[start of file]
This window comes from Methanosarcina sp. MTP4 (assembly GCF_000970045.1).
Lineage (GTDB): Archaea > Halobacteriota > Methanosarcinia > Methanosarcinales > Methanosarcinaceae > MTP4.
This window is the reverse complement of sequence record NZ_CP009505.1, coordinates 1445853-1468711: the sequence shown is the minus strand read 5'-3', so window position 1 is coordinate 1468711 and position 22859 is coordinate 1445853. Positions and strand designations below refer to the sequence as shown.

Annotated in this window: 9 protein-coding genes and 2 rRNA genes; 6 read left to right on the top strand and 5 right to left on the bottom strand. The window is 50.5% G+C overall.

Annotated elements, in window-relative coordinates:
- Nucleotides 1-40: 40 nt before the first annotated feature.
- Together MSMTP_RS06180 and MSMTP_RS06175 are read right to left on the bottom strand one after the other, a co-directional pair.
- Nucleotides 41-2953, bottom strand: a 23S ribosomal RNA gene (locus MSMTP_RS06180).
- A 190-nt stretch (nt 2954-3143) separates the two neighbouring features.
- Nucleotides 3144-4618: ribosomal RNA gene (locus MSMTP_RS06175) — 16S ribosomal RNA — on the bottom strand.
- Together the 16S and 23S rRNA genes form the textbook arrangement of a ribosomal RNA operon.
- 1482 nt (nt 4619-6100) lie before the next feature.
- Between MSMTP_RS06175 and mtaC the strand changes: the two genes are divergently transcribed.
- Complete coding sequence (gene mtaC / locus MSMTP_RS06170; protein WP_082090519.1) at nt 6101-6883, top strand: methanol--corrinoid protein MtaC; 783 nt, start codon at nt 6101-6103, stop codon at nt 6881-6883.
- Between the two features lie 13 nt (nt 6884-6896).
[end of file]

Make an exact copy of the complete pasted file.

This window comes from Methanosarcina sp. MTP4 (assembly GCF_000970045.1).
Lineage (GTDB): Archaea > Halobacteriota > Methanosarcinia > Methanosarcinales > Methanosarcinaceae > MTP4.
This window is the reverse complement of sequence record NZ_CP009505.1, coordinates 1445853-1468711: the sequence shown is the minus strand read 5'-3', so window position 1 is coordinate 1468711 and position 22859 is coordinate 1445853. Positions and strand designations below refer to the sequence as shown.

Annotated in this window: 9 protein-coding genes and 2 rRNA genes; 6 read left to right on the top strand and 5 right to left on the bottom strand. The window is 50.5% G+C overall.

Annotated elements, in window-relative coordinates:
- Nucleotides 1-40: 40 nt before the first annotated feature.
- Together MSMTP_RS06180 and MSMTP_RS06175 are read right to left on the bottom strand one after the other, a co-directional pair.
- Nucleotides 41-2953, bottom strand: a 23S ribosomal RNA gene (locus MSMTP_RS06180).
- A 190-nt stretch (nt 2954-3143) separates the two neighbouring features.
- Nucleotides 3144-4618: ribosomal RNA gene (locus MSMTP_RS06175) — 16S ribosomal RNA — on the bottom strand.
- Together the 16S and 23S rRNA genes form the textbook arrangement of a ribosomal RNA operon.
- 1482 nt (nt 4619-6100) lie before the next feature.
- Between MSMTP_RS06175 and mtaC the strand changes: the two genes are divergently transcribed.
- Complete coding sequence (gene mtaC / locus MSMTP_RS06170; protein WP_082090519.1) at nt 6101-6883, top strand: methanol--corrinoid protein MtaC; 783 nt, start codon at nt 6101-6103, stop codon at nt 6881-6883.
- Between the two features lie 13 nt (nt 6884-6896).